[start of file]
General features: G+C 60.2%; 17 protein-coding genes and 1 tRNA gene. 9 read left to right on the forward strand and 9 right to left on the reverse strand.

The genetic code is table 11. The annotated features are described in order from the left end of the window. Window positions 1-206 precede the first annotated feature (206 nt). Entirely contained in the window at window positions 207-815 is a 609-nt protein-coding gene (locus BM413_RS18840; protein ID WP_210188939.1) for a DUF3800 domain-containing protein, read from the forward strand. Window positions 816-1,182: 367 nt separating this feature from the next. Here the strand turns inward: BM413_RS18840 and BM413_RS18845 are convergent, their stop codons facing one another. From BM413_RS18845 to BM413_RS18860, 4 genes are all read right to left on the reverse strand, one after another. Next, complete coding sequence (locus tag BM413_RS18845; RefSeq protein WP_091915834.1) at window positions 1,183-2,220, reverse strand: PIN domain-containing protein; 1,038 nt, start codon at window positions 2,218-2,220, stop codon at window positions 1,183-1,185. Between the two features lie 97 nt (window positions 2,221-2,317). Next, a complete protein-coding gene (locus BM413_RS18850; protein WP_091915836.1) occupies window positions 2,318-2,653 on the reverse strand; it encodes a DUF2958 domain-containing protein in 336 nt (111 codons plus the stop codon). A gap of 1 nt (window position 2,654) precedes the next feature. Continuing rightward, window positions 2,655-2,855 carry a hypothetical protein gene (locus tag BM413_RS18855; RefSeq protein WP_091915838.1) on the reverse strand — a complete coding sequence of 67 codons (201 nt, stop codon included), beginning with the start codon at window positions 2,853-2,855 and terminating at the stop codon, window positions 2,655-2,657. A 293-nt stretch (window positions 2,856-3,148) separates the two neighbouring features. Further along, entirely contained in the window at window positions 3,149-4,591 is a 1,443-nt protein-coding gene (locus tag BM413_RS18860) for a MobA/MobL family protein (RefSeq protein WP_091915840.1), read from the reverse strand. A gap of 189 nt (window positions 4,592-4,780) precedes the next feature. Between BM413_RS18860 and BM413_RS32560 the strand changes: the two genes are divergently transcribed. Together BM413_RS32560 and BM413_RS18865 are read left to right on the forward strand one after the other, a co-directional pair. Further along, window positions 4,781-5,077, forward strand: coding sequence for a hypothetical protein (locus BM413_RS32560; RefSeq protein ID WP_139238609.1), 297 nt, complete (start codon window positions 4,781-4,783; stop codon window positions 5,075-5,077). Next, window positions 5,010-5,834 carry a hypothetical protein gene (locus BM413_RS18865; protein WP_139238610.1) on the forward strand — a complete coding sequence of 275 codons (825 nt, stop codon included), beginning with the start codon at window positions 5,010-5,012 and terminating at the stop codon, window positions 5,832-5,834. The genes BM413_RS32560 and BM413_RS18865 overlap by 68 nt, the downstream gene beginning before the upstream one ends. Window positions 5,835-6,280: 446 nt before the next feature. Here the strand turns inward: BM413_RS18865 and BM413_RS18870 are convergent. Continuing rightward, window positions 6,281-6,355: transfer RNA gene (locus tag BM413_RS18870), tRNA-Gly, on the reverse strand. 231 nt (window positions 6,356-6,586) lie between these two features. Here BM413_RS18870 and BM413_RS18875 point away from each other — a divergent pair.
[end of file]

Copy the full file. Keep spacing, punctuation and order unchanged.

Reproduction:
General features: G+C 60.2%; 17 protein-coding genes and 1 tRNA gene. 9 read left to right on the forward strand and 9 right to left on the reverse strand.

The genetic code is table 11. The annotated features are described in order from the left end of the window. Window positions 1-206 precede the first annotated feature (206 nt). Entirely contained in the window at window positions 207-815 is a 609-nt protein-coding gene (locus BM413_RS18840; protein ID WP_210188939.1) for a DUF3800 domain-containing protein, read from the forward strand. Window positions 816-1,182: 367 nt separating this feature from the next. Here the strand turns inward: BM413_RS18840 and BM413_RS18845 are convergent, their stop codons facing one another. From BM413_RS18845 to BM413_RS18860, 4 genes are all read right to left on the reverse strand, one after another. Next, complete coding sequence (locus tag BM413_RS18845; RefSeq protein WP_091915834.1) at window positions 1,183-2,220, reverse strand: PIN domain-containing protein; 1,038 nt, start codon at window positions 2,218-2,220, stop codon at window positions 1,183-1,185. Between the two features lie 97 nt (window positions 2,221-2,317). Next, a complete protein-coding gene (locus BM413_RS18850; protein WP_091915836.1) occupies window positions 2,318-2,653 on the reverse strand; it encodes a DUF2958 domain-containing protein in 336 nt (111 codons plus the stop codon). A gap of 1 nt (window position 2,654) precedes the next feature. Continuing rightward, window positions 2,655-2,855 carry a hypothetical protein gene (locus tag BM413_RS18855; RefSeq protein WP_091915838.1) on the reverse strand — a complete coding sequence of 67 codons (201 nt, stop codon included), beginning with the start codon at window positions 2,853-2,855 and terminating at the stop codon, window positions 2,655-2,657. A 293-nt stretch (window positions 2,856-3,148) separates the two neighbouring features. Further along, entirely contained in the window at window positions 3,149-4,591 is a 1,443-nt protein-coding gene (locus tag BM413_RS18860) for a MobA/MobL family protein (RefSeq protein WP_091915840.1), read from the reverse strand. A gap of 189 nt (window positions 4,592-4,780) precedes the next feature. Between BM413_RS18860 and BM413_RS32560 the strand changes: the two genes are divergently transcribed. Together BM413_RS32560 and BM413_RS18865 are read left to right on the forward strand one after the other, a co-directional pair. Further along, window positions 4,781-5,077, forward strand: coding sequence for a hypothetical protein (locus BM413_RS32560; RefSeq protein ID WP_139238609.1), 297 nt, complete (start codon window positions 4,781-4,783; stop codon window positions 5,075-5,077). Next, window positions 5,010-5,834 carry a hypothetical protein gene (locus BM413_RS18865; protein WP_139238610.1) on the forward strand — a complete coding sequence of 275 codons (825 nt, stop codon included), beginning with the start codon at window positions 5,010-5,012 and terminating at the stop codon, window positions 5,832-5,834. The genes BM413_RS32560 and BM413_RS18865 overlap by 68 nt, the downstream gene beginning before the upstream one ends. Window positions 5,835-6,280: 446 nt before the next feature. Here the strand turns inward: BM413_RS18865 and BM413_RS18870 are convergent. Continuing rightward, window positions 6,281-6,355: transfer RNA gene (locus tag BM413_RS18870), tRNA-Gly, on the reverse strand. 231 nt (window positions 6,356-6,586) lie between these two features. Here BM413_RS18870 and BM413_RS18875 point away from each other — a divergent pair.